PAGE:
Centering on Maria and Carol as they form new alliances, that aren’t just quickly set up to propel action pieces, is fantastic. Lashana Lynch is the core, the person who jumps into the fray encouraged by even her kid–played by the super talented scene stealer Akbar. As Monica, Akira is an incredible protagonist who knows her mom and supports the risks she should take. She’s inspired by the women around her and not afraid or sheltered. Lynch and Akbar elevate their roles with deep empathy representing the families of servicemen and women, that live by the code of risking it all to save many. Larson’s performance as Captain Marvel lives in how even as she’s fighting to understand her untapped potential, she rises to face the challenges ahead over and over again. Utterly empowering and inspiring. Even as Jude Law charmingly foils her as a manipulative misdirect for her to play off against, there’s such great storytelling in seeing his baiting Danvers to prove her value in this big fight and she does so by sticking to her code of serving others in a revelatory way.
Jackson, Gregg, and Mendelsohn give fantastic turns as supporting cast members. They have fun and there’s Goose, the flerken-not-a-cat, in the mix which adds a lot of spontaneity to all the action. There might be a good amount of threads to follow but how everyone is connected matters and that’s a testament to the directing.
The music swells with heroic purpose. The score from Pinar Toprak (Fortnite) carves more much needed iconic themes for the Marvel Cinematic Universe. And as a kid from the 90’s, I loved the film’s diegetic NEEDLE DROPS, which included Nirvana and No Doubt, which amplified the moments they were used to soundtrack Carol’s journey just like the childhood’s of many. The soundtrack is like the CD your cool relative handed to you after you said you liked a song on KROQ.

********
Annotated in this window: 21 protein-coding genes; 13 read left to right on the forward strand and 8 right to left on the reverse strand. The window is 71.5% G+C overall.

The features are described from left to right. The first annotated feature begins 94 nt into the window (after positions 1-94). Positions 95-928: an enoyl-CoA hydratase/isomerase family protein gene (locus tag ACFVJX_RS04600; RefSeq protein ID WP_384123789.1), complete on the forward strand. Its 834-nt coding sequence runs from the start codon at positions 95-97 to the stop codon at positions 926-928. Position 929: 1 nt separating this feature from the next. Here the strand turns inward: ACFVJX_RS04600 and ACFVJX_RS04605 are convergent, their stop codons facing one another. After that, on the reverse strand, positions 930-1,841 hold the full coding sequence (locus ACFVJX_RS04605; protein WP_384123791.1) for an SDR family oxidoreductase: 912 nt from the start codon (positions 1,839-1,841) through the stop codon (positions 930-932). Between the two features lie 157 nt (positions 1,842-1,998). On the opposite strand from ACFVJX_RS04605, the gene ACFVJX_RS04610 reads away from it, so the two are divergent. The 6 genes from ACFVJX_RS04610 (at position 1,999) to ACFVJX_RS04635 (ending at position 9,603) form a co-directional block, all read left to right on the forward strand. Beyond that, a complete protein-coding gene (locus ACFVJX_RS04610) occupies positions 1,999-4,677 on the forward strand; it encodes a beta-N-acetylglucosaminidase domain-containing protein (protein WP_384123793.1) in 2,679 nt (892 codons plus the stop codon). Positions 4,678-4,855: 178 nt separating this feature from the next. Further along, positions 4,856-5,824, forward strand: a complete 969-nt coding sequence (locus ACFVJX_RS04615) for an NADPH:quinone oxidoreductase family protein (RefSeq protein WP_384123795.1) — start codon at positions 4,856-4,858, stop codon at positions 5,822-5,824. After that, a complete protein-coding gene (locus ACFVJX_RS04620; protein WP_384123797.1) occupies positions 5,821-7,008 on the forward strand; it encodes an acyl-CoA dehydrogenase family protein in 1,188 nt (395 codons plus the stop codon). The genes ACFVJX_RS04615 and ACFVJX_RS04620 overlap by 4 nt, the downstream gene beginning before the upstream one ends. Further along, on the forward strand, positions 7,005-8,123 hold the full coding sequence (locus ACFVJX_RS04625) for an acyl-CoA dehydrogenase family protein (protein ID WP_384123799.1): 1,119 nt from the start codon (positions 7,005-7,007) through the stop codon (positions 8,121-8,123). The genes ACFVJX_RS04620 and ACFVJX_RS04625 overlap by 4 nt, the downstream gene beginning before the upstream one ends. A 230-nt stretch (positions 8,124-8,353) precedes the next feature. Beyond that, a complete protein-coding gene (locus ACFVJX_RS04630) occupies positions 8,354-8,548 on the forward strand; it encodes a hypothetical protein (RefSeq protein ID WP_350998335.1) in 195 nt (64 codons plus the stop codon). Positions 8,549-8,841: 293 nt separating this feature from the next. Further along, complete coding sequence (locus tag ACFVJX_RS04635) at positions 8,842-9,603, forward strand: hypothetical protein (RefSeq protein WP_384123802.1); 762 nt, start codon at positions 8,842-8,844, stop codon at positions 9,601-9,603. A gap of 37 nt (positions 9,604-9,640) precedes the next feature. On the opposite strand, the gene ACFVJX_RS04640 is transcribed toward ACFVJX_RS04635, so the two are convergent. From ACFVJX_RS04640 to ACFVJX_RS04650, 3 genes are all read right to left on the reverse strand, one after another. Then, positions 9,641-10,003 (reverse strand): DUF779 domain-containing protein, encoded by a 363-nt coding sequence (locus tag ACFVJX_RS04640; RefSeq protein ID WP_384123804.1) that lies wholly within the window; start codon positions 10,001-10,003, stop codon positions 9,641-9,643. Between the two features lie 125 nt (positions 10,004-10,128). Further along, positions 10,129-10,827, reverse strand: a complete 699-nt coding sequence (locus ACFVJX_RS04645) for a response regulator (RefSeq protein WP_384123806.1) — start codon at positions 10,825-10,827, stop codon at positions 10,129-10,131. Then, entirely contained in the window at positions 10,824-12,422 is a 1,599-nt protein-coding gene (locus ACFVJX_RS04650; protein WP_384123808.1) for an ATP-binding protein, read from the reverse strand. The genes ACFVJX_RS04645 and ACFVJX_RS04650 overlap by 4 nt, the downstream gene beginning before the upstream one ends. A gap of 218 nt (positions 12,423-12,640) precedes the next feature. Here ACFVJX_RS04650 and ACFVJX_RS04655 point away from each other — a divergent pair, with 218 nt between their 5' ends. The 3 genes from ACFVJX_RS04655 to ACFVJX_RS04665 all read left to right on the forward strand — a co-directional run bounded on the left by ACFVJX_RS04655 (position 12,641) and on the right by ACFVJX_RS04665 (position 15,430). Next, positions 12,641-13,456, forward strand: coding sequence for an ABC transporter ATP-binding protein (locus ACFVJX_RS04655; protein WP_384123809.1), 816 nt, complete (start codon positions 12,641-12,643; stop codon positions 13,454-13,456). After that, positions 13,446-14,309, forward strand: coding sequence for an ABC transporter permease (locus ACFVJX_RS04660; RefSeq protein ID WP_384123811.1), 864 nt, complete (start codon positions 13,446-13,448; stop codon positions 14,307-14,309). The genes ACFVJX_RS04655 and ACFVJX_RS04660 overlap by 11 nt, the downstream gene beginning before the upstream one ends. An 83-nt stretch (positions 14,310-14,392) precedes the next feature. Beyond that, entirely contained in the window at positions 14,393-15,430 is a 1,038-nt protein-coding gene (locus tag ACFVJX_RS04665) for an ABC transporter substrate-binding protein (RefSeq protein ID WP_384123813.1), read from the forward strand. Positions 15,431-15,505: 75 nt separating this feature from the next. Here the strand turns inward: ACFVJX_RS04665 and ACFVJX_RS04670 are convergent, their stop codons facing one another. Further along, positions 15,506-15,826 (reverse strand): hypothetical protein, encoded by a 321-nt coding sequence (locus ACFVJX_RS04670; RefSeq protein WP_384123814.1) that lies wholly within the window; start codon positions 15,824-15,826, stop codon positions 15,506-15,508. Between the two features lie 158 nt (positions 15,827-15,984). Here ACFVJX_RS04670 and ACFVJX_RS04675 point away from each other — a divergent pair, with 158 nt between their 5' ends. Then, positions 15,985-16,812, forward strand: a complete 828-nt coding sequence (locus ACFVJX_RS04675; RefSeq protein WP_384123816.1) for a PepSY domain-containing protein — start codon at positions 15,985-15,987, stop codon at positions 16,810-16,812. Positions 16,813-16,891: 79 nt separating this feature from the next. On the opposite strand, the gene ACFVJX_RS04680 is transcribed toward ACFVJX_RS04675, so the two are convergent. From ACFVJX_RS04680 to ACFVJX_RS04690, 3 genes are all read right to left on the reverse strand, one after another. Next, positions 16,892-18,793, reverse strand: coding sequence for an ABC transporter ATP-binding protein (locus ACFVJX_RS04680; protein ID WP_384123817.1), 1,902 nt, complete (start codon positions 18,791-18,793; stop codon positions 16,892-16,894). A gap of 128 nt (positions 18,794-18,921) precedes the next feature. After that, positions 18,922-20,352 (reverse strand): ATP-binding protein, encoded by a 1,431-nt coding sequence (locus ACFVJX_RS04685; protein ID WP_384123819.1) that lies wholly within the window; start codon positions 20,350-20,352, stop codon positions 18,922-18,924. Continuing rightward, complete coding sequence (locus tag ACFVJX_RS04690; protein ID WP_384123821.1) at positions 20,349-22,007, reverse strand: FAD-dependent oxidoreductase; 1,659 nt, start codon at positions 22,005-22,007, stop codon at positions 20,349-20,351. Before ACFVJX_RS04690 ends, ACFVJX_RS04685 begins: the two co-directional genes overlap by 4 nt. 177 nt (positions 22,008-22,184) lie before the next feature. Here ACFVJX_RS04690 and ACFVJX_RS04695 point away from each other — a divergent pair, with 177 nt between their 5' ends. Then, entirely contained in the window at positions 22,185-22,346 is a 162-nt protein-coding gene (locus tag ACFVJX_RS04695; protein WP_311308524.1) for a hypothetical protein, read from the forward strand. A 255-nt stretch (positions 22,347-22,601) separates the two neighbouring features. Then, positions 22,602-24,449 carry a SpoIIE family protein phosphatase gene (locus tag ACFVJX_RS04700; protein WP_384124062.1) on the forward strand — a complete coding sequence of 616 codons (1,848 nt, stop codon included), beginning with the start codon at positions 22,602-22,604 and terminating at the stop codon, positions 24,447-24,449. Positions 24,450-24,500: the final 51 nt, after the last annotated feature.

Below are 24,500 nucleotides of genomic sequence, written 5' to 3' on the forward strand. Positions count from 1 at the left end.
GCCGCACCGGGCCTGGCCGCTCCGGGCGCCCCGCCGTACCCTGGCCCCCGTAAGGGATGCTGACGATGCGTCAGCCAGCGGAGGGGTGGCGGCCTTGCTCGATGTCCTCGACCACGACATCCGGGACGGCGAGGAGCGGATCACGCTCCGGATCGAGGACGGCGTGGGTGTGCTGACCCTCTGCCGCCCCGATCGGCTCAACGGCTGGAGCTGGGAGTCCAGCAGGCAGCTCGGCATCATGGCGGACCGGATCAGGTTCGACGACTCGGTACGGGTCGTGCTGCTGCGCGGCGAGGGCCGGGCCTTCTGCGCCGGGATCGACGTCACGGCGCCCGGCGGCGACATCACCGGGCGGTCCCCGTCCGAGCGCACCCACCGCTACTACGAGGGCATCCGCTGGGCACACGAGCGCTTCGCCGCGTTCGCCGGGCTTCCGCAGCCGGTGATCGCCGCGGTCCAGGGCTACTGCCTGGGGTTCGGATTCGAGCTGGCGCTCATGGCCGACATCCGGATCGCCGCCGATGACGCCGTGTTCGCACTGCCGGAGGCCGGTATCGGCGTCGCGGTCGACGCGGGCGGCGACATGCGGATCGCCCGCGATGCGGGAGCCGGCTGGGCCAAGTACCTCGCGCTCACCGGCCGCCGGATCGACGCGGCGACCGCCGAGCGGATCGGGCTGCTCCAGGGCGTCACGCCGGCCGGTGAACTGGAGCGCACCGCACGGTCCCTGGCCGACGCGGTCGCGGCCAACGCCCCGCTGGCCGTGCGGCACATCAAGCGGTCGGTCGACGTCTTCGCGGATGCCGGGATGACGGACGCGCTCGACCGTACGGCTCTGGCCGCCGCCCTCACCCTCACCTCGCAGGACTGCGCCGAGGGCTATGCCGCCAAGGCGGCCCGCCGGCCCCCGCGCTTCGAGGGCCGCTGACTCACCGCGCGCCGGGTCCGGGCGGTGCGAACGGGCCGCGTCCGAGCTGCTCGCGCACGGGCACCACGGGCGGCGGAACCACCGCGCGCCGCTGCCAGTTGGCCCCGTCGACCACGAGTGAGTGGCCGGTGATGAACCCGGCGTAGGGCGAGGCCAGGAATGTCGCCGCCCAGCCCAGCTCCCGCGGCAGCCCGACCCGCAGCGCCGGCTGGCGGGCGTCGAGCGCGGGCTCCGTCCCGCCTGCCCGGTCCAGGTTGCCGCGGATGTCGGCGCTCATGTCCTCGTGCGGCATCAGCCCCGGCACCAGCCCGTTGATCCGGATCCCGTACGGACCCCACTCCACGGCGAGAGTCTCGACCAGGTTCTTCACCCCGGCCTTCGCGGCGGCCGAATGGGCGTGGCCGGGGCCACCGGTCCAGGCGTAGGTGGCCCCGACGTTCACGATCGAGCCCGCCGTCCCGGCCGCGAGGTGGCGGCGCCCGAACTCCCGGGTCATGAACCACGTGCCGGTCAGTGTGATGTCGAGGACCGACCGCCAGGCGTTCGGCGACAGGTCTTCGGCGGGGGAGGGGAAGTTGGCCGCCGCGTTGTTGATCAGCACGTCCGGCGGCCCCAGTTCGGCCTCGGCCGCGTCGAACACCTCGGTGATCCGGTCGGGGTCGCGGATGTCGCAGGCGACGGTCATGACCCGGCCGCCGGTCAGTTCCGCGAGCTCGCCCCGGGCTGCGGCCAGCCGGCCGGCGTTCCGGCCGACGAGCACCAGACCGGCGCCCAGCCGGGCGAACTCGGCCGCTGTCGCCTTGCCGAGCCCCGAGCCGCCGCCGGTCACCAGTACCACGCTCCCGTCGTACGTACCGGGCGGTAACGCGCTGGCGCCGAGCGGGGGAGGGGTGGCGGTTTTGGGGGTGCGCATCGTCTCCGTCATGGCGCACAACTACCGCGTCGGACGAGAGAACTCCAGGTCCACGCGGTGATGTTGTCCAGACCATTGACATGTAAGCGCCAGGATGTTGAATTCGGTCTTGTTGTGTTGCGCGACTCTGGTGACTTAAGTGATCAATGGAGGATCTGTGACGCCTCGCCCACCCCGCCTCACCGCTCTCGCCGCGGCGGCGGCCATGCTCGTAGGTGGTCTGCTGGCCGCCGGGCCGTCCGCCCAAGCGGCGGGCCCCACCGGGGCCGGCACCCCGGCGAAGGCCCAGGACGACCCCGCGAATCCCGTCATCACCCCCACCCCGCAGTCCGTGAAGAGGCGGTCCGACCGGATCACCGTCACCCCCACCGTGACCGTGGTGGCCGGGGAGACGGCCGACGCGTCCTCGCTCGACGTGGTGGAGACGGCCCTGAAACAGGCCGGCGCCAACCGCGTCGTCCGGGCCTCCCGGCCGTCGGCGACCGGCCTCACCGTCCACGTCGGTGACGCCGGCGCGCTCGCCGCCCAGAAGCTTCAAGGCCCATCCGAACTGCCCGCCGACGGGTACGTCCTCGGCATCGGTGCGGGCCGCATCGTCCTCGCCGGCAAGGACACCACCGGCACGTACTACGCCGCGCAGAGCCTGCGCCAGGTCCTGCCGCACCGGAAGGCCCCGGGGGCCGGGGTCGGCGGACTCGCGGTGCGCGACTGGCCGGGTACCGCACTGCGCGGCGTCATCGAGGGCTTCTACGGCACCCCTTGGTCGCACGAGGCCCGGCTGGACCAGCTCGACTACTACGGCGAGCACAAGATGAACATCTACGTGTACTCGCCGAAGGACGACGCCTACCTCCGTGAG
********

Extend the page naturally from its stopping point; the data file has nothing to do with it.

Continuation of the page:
The film really only has a few flaws. Its clunky first act plops audiences on Carol’s personal journey as she traverses through space with the Kree army that took her in. We meet everyone only briefly. It sort of takes a bit to get going in that Sci-Fi sort of way as it finds its footing into a hero origin film as soon as Danvers meets Fury. The cutting back and forth between the past and current to present a stylistic approach gets a little murky but I preferred it to the straightforward origin we’ve seen too many times. It worked for me when it became more and more intriguing to follow. There’s just a lot going on at times.
When the film was announced, I was so excited to see Lee Pace and Djimon Hounsou return as their Guardian’s of the Galaxy characters but they really only have a bulky cameo and were pretty underused. And same goes for Gemma Chan, whose Mean Girl Minn-Erva I was so excited to see more of!
Lastly, the action sequences felt a bit too formulaic at the start and didn’t quite connect to the emotional stakes until the last act.
The take-off wasn’t quite smooth but ultimately Captain Marvel soars and joins the most important films of the MCU. Boden and Fleck’s character and story work builds momentum with endearing relationships that raise the stakes to the film’s empowering conclusion. The heart is there in a way that Marvel films haven’t quite fully gotten till very recently. Brie Larson is a dynamic powerhouse as Carol Danvers and I can’t wait to see her in Avengers: Endgame. The film radiates awesome female energy anyone can relate to if they choose and also gave us an amazing turn from Annette Benning in a role that will solidify her as a Marvel icon. And speaking of the like, the Stan Lee homages are both heartfelt and perfect for the film. GOOSE IS THE MVP!